Logorrhea, pressure of speech, psychomotor instability and distractibility can be found in both bipolar disorder and ADHD. However, most children with ADHD do not have bipolar disorder, the symptoms of which should include grandiose perception or psychosis, decreased need to sleep, tachypsychia, euphoria, and hypersexuality. Another differentiating point is the periodicity aspect of bipolar disorder as opposed to the continuous symptoms in ADHD. However, one should pay close attention to the fact that in early onset (prepuberty) bipolar disorder could be manifested with less clearly defined cycles.

In Van Meter's meta-analysis (2011) involving 16,222 subjects from 7 to 21 years-old, mainly adolescents, a prevalence of 1.8% was found for bipolar disorders I and II. Up to 20% of the cases of bipolar disorder co-occur with ADHD. When ADHD is comorbid with bipolar disorder, patients have a greater number of other comorbidities, more suicide attempts, less educational achievement, more legal problems and an overall worse prognosis. Similarly, in a study of N. more than 20% of bipolar disorder patients had an ADHD and when the two disorders was associated, patients had worse outcomes, possibly resulting from stressful early-life events.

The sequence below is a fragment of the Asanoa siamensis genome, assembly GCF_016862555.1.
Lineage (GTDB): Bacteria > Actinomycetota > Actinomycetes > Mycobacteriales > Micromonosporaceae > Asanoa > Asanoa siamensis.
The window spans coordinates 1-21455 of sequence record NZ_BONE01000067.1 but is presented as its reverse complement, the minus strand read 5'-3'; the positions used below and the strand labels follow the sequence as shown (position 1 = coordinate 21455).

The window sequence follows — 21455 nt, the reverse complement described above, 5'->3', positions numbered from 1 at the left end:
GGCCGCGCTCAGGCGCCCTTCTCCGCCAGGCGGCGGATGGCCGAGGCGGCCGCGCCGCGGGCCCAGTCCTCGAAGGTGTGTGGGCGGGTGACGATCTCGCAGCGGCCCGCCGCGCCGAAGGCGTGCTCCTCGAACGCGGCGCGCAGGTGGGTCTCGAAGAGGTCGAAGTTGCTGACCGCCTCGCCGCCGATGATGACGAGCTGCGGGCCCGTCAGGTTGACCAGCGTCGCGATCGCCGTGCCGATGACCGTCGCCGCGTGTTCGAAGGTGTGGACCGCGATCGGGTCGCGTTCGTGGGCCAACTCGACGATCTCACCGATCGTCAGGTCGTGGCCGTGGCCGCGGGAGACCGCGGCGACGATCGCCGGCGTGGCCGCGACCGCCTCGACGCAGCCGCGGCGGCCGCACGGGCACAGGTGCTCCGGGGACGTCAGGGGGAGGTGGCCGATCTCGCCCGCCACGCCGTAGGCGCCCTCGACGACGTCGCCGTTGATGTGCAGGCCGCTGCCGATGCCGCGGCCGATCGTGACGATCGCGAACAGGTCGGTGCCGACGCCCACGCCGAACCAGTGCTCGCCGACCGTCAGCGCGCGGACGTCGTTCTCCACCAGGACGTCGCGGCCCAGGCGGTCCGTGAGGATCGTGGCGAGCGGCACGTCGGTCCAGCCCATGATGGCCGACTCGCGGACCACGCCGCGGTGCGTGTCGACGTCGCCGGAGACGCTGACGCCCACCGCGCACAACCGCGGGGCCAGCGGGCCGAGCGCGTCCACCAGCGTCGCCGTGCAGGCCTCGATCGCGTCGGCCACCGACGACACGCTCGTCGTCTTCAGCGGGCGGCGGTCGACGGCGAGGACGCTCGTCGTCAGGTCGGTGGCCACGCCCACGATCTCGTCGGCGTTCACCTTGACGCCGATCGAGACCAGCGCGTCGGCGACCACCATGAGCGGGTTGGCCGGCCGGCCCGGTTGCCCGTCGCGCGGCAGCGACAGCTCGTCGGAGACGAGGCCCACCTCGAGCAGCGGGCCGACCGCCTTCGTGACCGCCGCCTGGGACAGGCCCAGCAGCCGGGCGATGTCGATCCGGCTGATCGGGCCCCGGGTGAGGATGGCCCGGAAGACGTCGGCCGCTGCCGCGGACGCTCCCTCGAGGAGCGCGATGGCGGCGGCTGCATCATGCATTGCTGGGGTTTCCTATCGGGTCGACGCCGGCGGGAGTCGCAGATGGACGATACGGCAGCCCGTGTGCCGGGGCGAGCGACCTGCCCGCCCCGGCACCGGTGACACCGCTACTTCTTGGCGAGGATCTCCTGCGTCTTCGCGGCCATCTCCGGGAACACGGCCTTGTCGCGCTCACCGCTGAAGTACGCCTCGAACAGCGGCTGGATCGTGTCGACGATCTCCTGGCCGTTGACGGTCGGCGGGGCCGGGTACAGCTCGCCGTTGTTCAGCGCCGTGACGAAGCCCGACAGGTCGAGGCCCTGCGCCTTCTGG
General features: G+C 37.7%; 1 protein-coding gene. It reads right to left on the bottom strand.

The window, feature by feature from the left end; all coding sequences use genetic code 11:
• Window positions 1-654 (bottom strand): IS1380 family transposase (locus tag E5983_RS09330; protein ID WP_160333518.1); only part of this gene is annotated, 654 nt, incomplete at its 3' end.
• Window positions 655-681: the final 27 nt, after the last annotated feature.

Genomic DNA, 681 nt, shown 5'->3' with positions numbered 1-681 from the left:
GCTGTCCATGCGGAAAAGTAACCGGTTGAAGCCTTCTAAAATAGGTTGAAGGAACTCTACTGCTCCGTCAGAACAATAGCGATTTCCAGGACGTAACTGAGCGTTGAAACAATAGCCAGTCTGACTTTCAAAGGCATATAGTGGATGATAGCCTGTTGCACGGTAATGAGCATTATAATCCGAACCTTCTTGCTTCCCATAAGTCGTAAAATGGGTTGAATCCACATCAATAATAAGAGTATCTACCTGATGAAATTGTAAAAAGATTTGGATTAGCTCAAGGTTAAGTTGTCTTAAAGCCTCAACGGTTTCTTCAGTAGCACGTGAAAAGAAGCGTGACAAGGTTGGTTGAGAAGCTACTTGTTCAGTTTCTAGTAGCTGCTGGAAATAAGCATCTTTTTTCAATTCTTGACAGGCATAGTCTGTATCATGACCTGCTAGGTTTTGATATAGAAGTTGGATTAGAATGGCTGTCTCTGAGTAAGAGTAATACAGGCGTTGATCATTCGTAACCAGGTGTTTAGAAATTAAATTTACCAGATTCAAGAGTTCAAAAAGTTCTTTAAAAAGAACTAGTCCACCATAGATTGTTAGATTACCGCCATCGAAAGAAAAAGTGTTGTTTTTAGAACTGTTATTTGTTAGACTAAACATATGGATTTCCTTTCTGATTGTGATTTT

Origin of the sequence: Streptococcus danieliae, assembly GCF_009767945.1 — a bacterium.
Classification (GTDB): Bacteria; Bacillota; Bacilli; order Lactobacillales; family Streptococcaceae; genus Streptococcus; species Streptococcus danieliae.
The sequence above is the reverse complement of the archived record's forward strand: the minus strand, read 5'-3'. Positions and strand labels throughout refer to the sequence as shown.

The treatment of bipolar disorder and ADHD is complex. Mood stabilizers and ADHD medication are both necessary. However, stimulant medication can increase the risk of a manic episode. The management of both disorders may require the discontinuation of the stimulant, and when the mood is stabilized, stimulant medication may be carefully re-instituted [20-23].

• Disruptive mood dysregulation disorder

A new diagnostic has been described in the DMS-5(2013): the Disruptive Mood Dysregulation Disorder (DMDD). Further studies validating its prevalence and specific treatment approaches are still underway. DMDD is characterized by a chronic dysphoria associated with a minimum of three severe anger episodes per week over a period of a year. Anger episodes are associated with severe and persistent irritability. Dysphoria and hypersentivity to negative stimuli may be considered in order to differentiate DMDD from ADHD [25,26].

Prevalence for DMDD is 3.3% in subjects from 9 to 19 years-old, among which 1.8% are severe (American population). DMDD is highly comorbid with ADHD: in a study by Leibenluft (2002), 87% of DMDD children had ADHD concomitantly. Another clinical trial done by Dickstein (2005) showed that 93.8% of children with DMDD presented symptoms of ADHD [27-29].